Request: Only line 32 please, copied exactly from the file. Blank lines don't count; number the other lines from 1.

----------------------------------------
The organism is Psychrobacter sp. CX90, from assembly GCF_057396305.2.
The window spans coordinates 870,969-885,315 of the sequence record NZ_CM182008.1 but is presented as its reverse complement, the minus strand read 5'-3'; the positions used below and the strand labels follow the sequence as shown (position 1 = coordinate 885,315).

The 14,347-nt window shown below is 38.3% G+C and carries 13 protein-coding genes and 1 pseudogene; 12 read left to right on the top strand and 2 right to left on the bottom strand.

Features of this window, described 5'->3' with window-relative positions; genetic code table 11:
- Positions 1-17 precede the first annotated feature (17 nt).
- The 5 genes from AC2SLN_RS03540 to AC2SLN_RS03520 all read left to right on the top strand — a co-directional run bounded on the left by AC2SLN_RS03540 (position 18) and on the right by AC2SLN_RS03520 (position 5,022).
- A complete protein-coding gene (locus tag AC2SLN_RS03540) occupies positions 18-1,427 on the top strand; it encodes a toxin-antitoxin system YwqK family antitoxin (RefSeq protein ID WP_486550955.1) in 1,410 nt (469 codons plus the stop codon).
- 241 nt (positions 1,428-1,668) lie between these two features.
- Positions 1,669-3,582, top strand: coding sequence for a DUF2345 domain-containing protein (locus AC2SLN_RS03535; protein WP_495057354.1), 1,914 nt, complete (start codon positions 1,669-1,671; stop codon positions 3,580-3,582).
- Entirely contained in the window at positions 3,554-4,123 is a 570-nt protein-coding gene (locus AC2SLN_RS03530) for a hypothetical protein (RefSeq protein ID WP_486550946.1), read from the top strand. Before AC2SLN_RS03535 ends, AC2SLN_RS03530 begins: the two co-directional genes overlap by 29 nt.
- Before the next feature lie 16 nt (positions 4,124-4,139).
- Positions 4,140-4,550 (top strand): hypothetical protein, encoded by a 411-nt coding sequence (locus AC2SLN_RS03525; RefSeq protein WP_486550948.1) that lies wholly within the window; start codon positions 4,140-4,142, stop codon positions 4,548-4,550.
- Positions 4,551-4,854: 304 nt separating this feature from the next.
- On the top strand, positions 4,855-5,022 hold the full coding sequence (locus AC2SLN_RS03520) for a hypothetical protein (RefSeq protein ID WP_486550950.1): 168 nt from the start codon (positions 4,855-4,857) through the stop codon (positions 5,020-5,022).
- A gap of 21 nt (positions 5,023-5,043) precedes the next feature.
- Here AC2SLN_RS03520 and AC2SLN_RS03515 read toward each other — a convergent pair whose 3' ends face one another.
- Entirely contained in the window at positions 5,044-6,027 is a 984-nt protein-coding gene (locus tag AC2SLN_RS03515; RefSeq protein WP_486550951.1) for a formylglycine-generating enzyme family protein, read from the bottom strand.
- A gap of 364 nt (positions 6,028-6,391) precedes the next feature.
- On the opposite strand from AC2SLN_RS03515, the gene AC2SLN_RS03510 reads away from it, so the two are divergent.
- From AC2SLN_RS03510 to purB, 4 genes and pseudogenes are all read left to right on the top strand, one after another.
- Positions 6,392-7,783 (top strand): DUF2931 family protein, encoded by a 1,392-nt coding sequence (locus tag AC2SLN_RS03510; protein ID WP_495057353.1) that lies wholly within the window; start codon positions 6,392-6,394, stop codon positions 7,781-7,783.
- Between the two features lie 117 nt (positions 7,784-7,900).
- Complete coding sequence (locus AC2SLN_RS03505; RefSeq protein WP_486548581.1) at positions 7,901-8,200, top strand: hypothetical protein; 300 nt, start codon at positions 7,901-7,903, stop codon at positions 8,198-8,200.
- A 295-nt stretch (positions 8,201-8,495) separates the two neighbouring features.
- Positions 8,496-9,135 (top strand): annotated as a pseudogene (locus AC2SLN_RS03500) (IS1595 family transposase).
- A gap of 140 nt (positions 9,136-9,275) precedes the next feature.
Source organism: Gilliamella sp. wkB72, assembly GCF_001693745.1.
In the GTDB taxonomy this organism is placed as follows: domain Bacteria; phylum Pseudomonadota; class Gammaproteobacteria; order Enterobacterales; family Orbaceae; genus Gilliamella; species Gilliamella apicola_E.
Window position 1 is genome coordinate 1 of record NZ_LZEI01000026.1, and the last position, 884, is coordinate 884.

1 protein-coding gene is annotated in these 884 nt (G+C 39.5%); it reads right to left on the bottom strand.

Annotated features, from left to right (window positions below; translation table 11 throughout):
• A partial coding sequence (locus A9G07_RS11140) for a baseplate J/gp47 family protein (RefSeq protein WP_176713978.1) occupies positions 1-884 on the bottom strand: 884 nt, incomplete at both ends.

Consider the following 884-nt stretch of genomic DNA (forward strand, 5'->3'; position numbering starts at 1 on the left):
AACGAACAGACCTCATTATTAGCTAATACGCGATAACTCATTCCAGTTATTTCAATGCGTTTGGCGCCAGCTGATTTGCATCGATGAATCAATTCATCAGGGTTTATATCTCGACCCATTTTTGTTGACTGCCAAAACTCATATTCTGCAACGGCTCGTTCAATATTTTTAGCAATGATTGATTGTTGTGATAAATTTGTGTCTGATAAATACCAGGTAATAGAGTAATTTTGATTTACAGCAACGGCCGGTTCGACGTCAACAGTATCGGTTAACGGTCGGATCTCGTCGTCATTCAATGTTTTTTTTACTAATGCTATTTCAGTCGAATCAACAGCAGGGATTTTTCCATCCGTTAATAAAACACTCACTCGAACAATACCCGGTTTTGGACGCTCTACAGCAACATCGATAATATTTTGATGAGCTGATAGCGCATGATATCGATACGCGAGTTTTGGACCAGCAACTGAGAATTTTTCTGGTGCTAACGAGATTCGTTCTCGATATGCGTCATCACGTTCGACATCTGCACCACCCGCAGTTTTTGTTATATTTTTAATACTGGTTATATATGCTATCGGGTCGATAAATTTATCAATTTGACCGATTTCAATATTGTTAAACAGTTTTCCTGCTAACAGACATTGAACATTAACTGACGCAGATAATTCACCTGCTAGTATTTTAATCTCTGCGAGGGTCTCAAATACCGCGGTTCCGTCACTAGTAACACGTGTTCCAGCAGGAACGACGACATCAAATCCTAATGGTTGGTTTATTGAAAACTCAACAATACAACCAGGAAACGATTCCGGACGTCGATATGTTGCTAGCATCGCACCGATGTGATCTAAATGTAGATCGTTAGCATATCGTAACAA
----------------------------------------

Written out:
• A partial coding sequence (locus A9G07_RS11140) for a baseplate J/gp47 family protein (RefSeq protein WP_176713978.1) occupies positions 1-884 on the bottom strand: 884 nt, incomplete at both ends.